For more than 20 years, Rise has worked to revitalize communities and neighborhoods across the St. Louis region, partnering with nonprofits, financial institutions and government entities to bring change.
Since its creation in 1989, the organization has helped develop more than 5,000 homes and 100,000 square feet of commercial space, helping communities as a consultant, lender and community developer. With a comprehensive approach that envelopes all stages of neighborhood development, Rise can help breathe life back into areas of the city that have seen disinvestment (defined as “a diminution or expenditure of capital investment, as in the failure to replenish inventories or in the sale of a capital item”).
Stephen Acree, the organization’s executive director and president, has been with Rise since 1999 and has worked in community development for more than 30 years. He says seeing a community rejuvenated, as well as knowing Rise played a part in that rejuvenation, is rewarding.
“We tend to work in parts of the region that have seen disinvestment and need some help to come back,” he says. “We do a substantial amount of real estate development. We’ll work with a neighborhood and an organization to help them do organizational planning and community neighborhood planning.”
From there, Rise might be a first-end developer. If an area has been suffering from disinvestment and isn’t seen as profitable, Rise often takes the first step to do development in the area.
“The notion is to catalyze [the area] so other investment will follow,” Acree says.
Rise started working on development on a small scale, partnering with neighborhood organizations to do a few buildings at a time. They would provide investment in an early phase of development, leading to an “extremely active and very effective” predevelopment loan fund.
“[The fund] provided a source of financing early on that organizations could use to get their project to a bank for financing,” Acree says.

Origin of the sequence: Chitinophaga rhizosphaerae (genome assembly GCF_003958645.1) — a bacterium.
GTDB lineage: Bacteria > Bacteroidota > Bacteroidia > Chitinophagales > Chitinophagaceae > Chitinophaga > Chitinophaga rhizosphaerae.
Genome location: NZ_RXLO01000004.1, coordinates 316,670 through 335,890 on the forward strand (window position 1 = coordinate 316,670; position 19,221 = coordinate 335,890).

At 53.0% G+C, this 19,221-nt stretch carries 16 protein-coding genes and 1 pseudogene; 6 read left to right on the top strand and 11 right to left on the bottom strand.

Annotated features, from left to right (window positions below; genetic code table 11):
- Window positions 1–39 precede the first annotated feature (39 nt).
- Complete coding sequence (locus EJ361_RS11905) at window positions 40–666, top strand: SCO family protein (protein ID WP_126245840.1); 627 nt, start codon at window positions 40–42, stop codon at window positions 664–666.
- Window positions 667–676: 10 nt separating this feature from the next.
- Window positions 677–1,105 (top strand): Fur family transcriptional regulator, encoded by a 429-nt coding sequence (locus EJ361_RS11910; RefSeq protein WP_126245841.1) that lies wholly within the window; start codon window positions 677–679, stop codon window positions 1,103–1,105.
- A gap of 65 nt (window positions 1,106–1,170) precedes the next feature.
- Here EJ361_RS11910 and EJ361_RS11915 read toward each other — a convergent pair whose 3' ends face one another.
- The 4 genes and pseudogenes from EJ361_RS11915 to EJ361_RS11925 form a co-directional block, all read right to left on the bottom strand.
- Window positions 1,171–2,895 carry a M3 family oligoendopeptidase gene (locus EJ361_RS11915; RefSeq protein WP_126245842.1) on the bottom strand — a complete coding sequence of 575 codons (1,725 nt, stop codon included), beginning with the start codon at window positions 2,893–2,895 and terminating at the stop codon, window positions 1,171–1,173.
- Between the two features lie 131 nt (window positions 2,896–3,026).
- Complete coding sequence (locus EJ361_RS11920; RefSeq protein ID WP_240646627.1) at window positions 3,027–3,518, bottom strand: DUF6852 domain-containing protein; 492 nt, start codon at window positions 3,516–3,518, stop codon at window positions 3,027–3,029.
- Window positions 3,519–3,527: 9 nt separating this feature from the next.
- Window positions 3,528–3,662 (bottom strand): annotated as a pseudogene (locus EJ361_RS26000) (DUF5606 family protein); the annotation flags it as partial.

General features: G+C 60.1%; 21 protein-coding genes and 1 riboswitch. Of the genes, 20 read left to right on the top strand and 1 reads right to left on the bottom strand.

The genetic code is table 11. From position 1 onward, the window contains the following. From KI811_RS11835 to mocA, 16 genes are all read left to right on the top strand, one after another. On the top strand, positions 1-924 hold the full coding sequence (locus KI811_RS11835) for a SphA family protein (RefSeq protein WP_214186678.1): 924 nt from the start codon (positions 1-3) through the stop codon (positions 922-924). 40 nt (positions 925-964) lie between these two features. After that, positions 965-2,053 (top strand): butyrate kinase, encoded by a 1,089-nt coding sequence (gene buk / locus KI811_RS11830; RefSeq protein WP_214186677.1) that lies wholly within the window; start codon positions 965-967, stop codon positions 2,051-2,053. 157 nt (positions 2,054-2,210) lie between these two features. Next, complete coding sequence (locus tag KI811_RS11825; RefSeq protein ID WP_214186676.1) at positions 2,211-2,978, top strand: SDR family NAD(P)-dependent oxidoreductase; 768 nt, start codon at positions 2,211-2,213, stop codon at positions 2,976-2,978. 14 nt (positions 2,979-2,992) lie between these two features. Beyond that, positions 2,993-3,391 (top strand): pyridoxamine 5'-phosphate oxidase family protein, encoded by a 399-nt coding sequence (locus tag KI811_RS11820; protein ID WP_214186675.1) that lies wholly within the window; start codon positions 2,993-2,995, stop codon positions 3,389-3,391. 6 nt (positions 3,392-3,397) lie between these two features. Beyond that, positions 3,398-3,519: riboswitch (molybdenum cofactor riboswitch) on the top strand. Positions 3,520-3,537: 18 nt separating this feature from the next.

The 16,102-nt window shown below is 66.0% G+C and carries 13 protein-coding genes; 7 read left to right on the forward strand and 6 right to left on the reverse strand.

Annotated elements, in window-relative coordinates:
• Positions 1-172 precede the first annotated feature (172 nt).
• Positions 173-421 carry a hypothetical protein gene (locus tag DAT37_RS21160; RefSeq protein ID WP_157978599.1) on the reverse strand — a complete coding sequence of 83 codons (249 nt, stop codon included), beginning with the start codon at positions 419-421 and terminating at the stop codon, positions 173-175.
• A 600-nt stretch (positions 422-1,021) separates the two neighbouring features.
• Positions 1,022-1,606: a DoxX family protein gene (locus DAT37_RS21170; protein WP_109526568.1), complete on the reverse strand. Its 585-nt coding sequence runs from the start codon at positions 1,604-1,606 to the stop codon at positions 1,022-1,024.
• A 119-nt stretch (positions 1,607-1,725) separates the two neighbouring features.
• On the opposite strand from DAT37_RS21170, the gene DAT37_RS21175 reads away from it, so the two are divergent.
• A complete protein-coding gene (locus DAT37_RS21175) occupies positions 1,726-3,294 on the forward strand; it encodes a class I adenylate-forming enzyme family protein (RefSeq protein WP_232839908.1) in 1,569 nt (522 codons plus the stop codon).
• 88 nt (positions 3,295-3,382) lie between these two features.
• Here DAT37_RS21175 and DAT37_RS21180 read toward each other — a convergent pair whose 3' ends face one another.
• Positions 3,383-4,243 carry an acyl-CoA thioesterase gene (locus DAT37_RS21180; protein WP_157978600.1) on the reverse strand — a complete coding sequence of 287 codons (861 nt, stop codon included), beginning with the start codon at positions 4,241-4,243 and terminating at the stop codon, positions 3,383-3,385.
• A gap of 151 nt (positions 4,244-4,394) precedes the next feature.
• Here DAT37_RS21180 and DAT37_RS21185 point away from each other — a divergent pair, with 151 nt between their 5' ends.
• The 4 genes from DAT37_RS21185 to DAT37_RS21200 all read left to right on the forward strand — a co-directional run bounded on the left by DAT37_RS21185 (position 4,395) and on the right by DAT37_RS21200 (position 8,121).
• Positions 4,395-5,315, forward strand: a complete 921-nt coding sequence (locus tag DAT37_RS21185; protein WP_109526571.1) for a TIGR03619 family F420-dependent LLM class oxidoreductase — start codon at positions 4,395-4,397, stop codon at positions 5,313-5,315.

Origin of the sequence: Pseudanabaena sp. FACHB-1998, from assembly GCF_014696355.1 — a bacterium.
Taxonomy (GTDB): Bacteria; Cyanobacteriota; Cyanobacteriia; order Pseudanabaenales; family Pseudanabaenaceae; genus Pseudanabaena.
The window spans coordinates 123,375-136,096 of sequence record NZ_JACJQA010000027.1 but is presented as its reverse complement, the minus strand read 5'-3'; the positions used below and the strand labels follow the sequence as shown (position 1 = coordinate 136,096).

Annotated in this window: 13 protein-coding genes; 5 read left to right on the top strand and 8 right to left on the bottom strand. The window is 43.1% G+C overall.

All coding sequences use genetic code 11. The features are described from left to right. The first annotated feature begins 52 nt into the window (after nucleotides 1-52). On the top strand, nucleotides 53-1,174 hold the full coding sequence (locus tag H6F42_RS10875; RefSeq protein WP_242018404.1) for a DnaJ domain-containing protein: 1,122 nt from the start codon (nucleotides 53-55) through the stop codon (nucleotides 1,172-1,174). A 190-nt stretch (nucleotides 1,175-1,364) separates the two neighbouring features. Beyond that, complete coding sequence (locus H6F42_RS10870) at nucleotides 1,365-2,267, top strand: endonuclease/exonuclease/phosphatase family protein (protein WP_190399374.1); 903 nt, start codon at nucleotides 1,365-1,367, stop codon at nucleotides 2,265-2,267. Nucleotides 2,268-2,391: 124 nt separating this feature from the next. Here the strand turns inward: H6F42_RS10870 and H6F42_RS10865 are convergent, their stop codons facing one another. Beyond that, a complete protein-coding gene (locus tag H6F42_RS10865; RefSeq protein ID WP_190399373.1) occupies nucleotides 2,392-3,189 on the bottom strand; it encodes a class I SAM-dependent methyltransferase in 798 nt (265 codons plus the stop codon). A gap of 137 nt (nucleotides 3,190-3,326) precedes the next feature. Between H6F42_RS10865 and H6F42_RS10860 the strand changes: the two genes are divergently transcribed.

He uses St. Louis’ Forest Park South East neighborhood as an example. Rise started working in the area in the early 2000s to “prime the pump.” There was neighborhood planning in the area, but a lot of nuisance behavior and crime was emanating from the poorly managed rental properties there.
“It was a bad time for that neighborhood,” Acree recalls.
Rise put together a package and bought 36 of the buildings in a three- by four-block area. The organization did historic rehabilitation, put the buildings under professional property management and converted 12 of them to single-family homes.
“That was very intentionally designed to be a substantial enough intervention to try to catalyze additional investment,” Acree says. “That’s been more of our model since: to try to do things that are a little more impactful.”
Rehabilitation of entire neighborhoods takes a lot of work. Residents want to keep the historic context of their neighborhood intact. They don’t want to see demolition, Acree says. These properties are often scattered throughout an area, making them a challenge for a typical developer.
That’s why we have a place in fulfilling that role,” Acree says. “One of the difficulties we have in the work that we do is that these [projects] don’t happen in short time frames. These are projects that can take three or four years to get going, and the life cycle of turning around a neighborhood can be a decade-long process,” Acree says.
Rise partners with community development nonprofits all over the St. Louis area, providing them with the financial backing and expertise they need to make an impact on their neighborhood.
In 2018, Rise is working toward closing on a historic rehabilitation development in St. Louis’ Dutchtown neighborhood. The project includes 46 apartments and an area of Chippewa Street’s former commercial district that will feature a restaurant incubator and space for retailers and services.
Rise also found an opportunity to work with St. Louis’ youth while doing planning for the Gravois/Jefferson area. The team discovered a surge of interest from young people in the community, wanting to be involved in their evolving environs.
“We made a big effort to do youth engagement there and found that a lot of the youth population would like to be involved in the change they want to see in their community, but they didn’t know how to be connected,” Acree says. “We’re entering into a partnership with the St. Louis Internship Program to have a youth-employment program that’s focused on planning and community development.”
Over the years, Rise has built a reputation as a professional organization that’s committed to its mission, backed by a team of people who are a part of that team because “this is truly what they want to do,” according to Acree.
“We’ve built and sustained a reputation as being an organization that gets things done,” he says. “I get to run an organization where people want to come to work and really believe in the work we do.”
This story was originally published at laduenews.com. Read it on LN’s website here.